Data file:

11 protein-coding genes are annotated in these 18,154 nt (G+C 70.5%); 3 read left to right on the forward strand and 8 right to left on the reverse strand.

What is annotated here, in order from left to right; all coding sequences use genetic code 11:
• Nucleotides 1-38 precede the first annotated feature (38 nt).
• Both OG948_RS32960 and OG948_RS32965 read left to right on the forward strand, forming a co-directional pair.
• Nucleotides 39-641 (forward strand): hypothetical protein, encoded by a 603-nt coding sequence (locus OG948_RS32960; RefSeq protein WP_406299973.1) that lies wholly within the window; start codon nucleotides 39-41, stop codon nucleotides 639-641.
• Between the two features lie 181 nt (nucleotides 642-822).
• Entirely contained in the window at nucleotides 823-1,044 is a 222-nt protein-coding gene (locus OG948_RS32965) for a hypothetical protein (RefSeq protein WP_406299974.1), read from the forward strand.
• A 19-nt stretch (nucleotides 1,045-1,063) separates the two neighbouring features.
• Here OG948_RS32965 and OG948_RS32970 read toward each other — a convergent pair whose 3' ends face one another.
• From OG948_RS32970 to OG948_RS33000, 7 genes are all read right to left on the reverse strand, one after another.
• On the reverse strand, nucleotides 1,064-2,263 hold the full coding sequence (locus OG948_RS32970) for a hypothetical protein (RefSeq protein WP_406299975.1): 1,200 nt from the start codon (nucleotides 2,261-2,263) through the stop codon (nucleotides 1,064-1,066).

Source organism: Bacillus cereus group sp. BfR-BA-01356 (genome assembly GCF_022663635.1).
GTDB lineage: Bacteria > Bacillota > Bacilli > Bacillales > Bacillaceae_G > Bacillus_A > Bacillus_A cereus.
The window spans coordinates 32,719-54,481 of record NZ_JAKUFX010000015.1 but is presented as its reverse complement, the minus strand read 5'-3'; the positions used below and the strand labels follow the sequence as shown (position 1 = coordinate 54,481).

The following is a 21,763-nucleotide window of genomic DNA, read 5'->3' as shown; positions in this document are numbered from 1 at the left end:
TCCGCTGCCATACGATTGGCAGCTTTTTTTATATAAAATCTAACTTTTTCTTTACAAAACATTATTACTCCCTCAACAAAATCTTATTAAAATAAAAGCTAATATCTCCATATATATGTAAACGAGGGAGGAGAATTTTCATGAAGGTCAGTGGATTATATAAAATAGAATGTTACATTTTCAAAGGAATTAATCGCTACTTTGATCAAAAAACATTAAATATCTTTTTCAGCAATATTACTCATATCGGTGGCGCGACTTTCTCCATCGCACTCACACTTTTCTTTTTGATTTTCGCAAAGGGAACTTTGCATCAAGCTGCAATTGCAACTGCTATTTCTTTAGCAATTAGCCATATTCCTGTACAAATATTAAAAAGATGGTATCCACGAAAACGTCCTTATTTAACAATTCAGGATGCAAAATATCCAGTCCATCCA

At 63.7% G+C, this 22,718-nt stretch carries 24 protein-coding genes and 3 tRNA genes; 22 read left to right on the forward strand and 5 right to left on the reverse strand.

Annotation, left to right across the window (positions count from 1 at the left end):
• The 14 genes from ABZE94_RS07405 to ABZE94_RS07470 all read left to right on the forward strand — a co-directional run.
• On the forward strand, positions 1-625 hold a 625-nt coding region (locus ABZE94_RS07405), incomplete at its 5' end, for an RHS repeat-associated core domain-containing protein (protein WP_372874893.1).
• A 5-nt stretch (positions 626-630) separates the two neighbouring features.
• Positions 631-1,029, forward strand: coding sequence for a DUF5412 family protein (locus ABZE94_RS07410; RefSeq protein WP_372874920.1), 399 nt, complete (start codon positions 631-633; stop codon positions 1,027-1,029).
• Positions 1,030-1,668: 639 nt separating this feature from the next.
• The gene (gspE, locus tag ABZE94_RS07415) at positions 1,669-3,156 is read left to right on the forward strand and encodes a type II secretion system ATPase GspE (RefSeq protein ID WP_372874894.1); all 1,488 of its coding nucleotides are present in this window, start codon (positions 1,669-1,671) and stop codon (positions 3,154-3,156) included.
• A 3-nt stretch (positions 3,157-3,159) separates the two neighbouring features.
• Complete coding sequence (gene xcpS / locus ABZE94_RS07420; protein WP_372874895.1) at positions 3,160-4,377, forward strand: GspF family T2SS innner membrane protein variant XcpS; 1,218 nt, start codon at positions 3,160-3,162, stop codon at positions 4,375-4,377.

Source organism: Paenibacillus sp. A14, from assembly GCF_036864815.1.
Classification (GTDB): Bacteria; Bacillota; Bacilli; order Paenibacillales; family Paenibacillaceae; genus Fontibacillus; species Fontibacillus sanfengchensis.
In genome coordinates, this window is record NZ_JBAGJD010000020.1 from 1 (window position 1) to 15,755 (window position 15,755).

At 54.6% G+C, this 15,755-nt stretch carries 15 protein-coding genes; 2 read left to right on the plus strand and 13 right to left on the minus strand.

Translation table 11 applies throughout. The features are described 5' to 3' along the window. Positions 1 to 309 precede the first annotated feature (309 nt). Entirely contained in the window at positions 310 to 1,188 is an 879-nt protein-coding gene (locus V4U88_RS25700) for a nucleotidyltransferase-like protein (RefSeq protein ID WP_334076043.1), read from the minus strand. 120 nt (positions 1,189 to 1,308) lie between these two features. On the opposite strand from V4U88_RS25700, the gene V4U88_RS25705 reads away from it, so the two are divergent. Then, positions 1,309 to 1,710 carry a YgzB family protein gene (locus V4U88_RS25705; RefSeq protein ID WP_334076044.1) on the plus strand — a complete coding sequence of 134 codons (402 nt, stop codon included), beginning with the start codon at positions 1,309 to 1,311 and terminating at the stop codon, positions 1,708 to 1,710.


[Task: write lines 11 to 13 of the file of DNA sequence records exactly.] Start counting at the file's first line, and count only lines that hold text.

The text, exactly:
• On the reverse strand, nucleotides 1,064-2,263 hold the full coding sequence (locus OG948_RS32970) for a hypothetical protein (RefSeq protein WP_406299975.1): 1,200 nt from the start codon (nucleotides 2,261-2,263) through the stop codon (nucleotides 1,064-1,066).

Source organism: Bacillus cereus group sp. BfR-BA-01356 (genome assembly GCF_022663635.1).
GTDB lineage: Bacteria > Bacillota > Bacilli > Bacillales > Bacillaceae_G > Bacillus_A > Bacillus_A cereus.